At step 150, an RTL model of the carry look-ahead adder circuitry may be created. The carry look-ahead adder module has two carry look-ahead circuits (132 and 134 of FIG. 8) that add two associated output vectors from the Wallace tree. The RTL model of FIG. 14 is an illustrative RTL model of the carry look-ahead circuitry.

At step 152, an RTL model of the duplex multiplier is assembled from the RTL module for the partial products generation circuitry, the RTL module for the Wallace tree, and the RTL module for the carry look-ahead adder.

At step 154, synthesis tool 46 (FIG. 2) may be used to synthesize the RTL model of the duplex multiplier in the desired target technology (e.g., using standard cells) in accordance with user-supplied area and timing constraints.

At step 156, placement tool 58, physical optimization tool 62, and routing tool 66 may be used to complete the design of the duplex multiplier circuit in the target technology.

The netlists 50, 56, 60, 62, 64, and 68 (FIG. 2) that are produced during the design process may be verified against the RTL model 44 of the duplex multiplier that was produced at step 152.

Illustrative steps involved in verifying the netlists against the RTL model are shown in FIG. 16. In general, any of these netlists may be checked against the RTL model 44 (FIG. 2), as shown by the lines 166 connecting the netlists to the RTL-to-gate LEC tool 76 in FIG. 2.

The process of FIG. 16 preferably involves two error-checking runs. After a user has selected a netlist to check for errors, the duplex variable DUPLEX is set to 0 (step 158) in the RTL model 44 of the duplex multiplier. A first error-checking run may then be performed against the selected netlist at step 160 using RTL-to-gate logic equivalency checking (LEC) tool 76 (FIG. 2).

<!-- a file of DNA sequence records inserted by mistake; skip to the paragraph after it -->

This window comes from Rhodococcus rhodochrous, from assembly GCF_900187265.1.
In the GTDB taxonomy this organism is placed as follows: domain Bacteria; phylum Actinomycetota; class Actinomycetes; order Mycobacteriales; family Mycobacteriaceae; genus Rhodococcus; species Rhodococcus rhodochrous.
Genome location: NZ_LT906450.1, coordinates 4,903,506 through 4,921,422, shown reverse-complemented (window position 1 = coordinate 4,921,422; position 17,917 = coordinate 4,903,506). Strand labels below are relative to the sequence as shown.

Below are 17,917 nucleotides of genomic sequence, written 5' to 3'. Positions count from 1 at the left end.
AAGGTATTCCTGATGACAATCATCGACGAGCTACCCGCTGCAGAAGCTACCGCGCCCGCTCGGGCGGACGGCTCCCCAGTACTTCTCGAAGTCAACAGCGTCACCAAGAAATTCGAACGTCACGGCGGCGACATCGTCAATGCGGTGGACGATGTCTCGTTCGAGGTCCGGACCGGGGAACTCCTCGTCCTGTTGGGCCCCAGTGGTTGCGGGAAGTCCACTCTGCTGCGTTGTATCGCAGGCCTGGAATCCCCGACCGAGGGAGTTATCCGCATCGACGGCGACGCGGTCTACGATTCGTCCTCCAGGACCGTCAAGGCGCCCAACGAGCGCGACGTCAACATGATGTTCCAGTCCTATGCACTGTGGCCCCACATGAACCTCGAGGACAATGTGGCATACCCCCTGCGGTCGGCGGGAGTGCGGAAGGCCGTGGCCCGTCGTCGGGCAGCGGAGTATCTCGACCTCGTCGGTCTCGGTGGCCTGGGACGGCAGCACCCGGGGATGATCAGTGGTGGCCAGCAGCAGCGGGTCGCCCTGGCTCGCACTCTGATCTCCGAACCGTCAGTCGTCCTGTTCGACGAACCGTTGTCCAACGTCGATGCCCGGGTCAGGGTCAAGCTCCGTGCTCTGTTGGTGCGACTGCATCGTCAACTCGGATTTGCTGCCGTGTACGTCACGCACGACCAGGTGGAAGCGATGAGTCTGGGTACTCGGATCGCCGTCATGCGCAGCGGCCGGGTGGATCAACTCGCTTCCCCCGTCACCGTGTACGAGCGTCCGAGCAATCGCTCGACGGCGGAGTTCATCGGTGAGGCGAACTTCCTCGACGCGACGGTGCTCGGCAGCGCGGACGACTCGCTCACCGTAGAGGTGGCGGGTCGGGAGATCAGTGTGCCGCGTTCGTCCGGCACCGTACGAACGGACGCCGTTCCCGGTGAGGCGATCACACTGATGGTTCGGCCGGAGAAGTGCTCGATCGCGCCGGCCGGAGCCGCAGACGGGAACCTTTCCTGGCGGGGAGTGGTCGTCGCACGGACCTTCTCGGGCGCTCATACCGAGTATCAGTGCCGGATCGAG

The duplex variable DUPLEX may then be set to 1 (step 162) and, at step 164, a second error-checking run may be performed using RTL-to-gate logic equivalency checking (LEC) tool 76 of FIG. 2.

The process of FIG. 16 allows a conventional, commercially-available RTL-to-gate LEC tool to be used to exhaustively error check a duplex multiplier design against an RTL model. Two LEC runs are used to prove a netlist against the RTL model: one run with the “duplex” variable set to zero to verify the single 18-bit×18-bit multiplier configuration and another run with the “duplex” variable set to one to verify the duplex 9-bit×9-bit multiplier configuration.

The table of FIG. 17 shows run times that were obtained using a desktop computer and a commercially-available LEC tool 76 (Conformal LEC from Cadence). As shown in the table of FIG. 17, the 18-bit×18-bit configuration can generally be verified faster than the duplex 9-bit×9-bit configuration. This is due to the fact that when configured as a single 18-bit×18-bit multiplier, the logic appears as though it were an NBW 18-bit×18-bit multiplier. The commercially-available LEC tool 76 identifies this architecture and uses a specific solver that is computationally efficient for verification operations. In the duplex 9-bit×9-bit mode, the two parallel multipliers do not appear to the LEC tool 76 to be supported multipliers. However, the commercially-available LEC tool 76 can use general-purpose techniques such as binary decision diagrams for verification. Although binary decision diagrams are less computationally efficient than a dedicated solver, exhaustive verification is still possible due to the relatively modest size of the 9-bit×9-bit multipliers.